An edition of “The Point,” a daily email of political analysis from CNN, included an astute observation last week: President Trump, for all his faults, deserves all the credit for the higher-than-usual turnout in this year’s election.

“It’s been six decades since we’ve seen voter turnout higher than that of the 2020 election,” wrote CNN’s Chris Cilizza. “And you can thank Donald Trump — and all his divisiveness — for making sure voters in this country knew the stakes of voting (or not).”

In terms of the number of people who voted, it’s not too surprising that the 2020 election set a record. After all, the American population adds several million people each year, so it’s natural that the number of people who vote often rises compared to four years before.

But in terms of the percentage of eligible voters who cast a ballot this year, the numbers were sky-high. Current estimates say 61% of eligible voters participated, which is the highest since 1960, when 63.8% participated in the election that pitted John F. Kennedy against Richard Nixon.

That 61% figure is a huge departure from the past four decades. A chart on the CNN website with the story about voter turnout indicates that, from 1972 through 2016, participation in presidential elections typically was in the mid-50% range.

Until this year, the largest turnout rate in recent elections was 2008, when Barack Obama, the nation’s first African American president, won his initial term. The lowest, below 50%, was in 1996, when another Democrat, Bill Clinton, won re-election.

Maybe the coronavirus-induced voting changes, such as mail-in ballots and no-excuse early voting in many states, played a role in this year’s high participation rate. But the most logical explanation is the president himself.

In 2016, when Trump defeated Hillary Clinton, 129 million people voted. This year, with Trump seeking a second term against Joe Biden, voter turnout is 149 million and counting.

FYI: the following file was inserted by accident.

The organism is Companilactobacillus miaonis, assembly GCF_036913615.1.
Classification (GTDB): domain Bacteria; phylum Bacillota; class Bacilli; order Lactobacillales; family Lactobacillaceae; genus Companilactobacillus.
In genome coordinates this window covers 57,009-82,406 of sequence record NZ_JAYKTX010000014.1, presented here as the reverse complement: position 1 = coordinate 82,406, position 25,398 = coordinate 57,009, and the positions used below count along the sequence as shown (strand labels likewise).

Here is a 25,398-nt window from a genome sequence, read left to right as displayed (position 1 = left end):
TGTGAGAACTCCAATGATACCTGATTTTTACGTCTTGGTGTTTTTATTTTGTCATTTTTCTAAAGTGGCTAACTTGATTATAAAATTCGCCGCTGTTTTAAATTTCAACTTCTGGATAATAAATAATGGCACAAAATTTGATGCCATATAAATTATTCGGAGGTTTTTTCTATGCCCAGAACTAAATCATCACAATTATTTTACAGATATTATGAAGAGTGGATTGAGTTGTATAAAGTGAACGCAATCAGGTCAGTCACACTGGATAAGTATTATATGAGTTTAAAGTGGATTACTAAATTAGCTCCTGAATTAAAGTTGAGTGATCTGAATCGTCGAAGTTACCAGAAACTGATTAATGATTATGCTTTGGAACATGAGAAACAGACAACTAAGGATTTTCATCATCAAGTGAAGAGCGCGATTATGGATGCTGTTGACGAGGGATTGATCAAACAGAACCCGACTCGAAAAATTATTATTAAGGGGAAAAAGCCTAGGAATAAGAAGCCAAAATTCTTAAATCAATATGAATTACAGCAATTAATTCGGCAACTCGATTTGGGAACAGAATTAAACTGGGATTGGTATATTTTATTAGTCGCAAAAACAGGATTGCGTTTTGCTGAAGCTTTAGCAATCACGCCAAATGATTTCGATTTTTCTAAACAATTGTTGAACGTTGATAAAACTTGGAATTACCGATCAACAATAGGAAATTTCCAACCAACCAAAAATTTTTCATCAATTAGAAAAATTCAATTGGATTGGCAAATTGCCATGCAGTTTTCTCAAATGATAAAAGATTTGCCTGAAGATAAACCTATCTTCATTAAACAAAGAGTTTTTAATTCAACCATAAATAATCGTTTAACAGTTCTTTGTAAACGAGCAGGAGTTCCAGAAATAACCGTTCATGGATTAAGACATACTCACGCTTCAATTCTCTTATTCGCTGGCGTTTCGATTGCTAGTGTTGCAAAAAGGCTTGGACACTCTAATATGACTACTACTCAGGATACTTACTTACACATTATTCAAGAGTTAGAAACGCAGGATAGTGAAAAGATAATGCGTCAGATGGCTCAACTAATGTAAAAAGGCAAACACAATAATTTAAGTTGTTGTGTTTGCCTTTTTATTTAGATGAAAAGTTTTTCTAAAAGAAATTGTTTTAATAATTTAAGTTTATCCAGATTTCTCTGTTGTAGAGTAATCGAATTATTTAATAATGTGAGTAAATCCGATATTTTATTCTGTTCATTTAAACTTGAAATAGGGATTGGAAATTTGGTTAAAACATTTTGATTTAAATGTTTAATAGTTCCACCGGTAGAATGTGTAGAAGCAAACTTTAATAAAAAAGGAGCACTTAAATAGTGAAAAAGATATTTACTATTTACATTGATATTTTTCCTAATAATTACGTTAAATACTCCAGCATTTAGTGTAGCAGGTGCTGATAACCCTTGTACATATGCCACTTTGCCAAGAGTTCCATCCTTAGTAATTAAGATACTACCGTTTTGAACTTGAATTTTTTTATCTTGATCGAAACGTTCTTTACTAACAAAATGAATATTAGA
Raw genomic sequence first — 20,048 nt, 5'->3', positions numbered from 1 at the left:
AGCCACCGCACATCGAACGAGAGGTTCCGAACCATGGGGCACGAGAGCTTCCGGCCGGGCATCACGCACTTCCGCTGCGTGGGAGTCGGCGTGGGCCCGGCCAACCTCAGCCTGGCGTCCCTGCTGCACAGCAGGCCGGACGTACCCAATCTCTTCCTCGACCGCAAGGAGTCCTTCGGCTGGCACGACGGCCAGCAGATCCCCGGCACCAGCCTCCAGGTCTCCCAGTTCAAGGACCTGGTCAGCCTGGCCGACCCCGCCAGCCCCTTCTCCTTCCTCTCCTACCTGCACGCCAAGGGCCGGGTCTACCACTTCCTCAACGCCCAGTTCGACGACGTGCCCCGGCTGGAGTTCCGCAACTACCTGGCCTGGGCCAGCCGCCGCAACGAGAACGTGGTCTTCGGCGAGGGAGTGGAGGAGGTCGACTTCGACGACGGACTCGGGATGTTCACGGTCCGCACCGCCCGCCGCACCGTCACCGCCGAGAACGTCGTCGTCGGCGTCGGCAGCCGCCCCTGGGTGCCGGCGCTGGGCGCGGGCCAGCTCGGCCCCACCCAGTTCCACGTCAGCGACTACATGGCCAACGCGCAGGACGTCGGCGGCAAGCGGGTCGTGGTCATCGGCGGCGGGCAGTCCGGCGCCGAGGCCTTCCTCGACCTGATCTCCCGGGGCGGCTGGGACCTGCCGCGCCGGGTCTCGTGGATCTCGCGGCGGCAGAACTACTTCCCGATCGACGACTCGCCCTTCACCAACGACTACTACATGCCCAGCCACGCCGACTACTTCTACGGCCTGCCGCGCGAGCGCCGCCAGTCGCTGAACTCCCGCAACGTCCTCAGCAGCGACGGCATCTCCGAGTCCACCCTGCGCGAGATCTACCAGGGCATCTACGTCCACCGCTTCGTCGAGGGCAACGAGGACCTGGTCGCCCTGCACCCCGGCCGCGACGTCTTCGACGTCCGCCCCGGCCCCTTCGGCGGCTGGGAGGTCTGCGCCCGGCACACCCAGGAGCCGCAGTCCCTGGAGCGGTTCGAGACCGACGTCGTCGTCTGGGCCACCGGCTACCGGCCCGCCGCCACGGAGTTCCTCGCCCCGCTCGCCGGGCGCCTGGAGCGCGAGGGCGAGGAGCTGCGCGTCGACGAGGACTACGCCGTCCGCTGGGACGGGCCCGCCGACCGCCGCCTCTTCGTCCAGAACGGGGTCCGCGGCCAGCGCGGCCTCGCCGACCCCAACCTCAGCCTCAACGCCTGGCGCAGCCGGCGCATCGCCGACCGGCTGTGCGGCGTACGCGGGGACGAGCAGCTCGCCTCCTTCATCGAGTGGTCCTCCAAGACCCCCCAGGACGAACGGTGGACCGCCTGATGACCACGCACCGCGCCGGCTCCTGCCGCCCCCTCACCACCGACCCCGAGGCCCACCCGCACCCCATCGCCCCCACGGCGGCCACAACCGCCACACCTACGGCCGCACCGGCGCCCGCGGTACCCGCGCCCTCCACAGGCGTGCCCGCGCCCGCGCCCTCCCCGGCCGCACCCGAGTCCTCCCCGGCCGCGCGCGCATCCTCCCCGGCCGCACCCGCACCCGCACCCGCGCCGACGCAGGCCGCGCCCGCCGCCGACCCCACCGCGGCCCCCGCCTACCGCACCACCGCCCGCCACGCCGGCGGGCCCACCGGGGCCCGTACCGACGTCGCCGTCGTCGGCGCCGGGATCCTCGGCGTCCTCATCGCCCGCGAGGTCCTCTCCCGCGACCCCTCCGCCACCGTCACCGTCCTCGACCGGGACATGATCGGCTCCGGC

That’s a 15% increase in the number of voters compared to four years ago. It just seems unlikely that the coronavirus itself compelled that much more participation.

Cilizza wrote that, in the runup to this year’s voting, it would be hard to find somebody without a strong opinion of Trump, whether positive or negative.

“Which is a bad thing when it comes to our increasing polarization and our growing inability to talk with people with whom we disagree on politics,” he added. “But which, it turns out, is a very, very good thing when it comes to voter turnout.”

To compare the 2020 and 2016 voting by parties, Democrats got 76.3 million this year, up by 10.4 million from four years ago. Republicans did well too: 71.6 million this year, up by 8.6 million. (The remaining 1 million or so votes this year were for third parties.)

Voters remain evenly divided. While Biden won the popular vote for the presidency (and almost certainly the electoral vote, too), Republicans did well in a number of other races. The key to future elections may be which party holds more of the new voters it found this year.

(1) comment


Does this include the bogus votes cast using the names of dead people and the hundreds of thousands of "fixed" mail-in ballots for Slo-Mo Joe "the Schmo" Biden?

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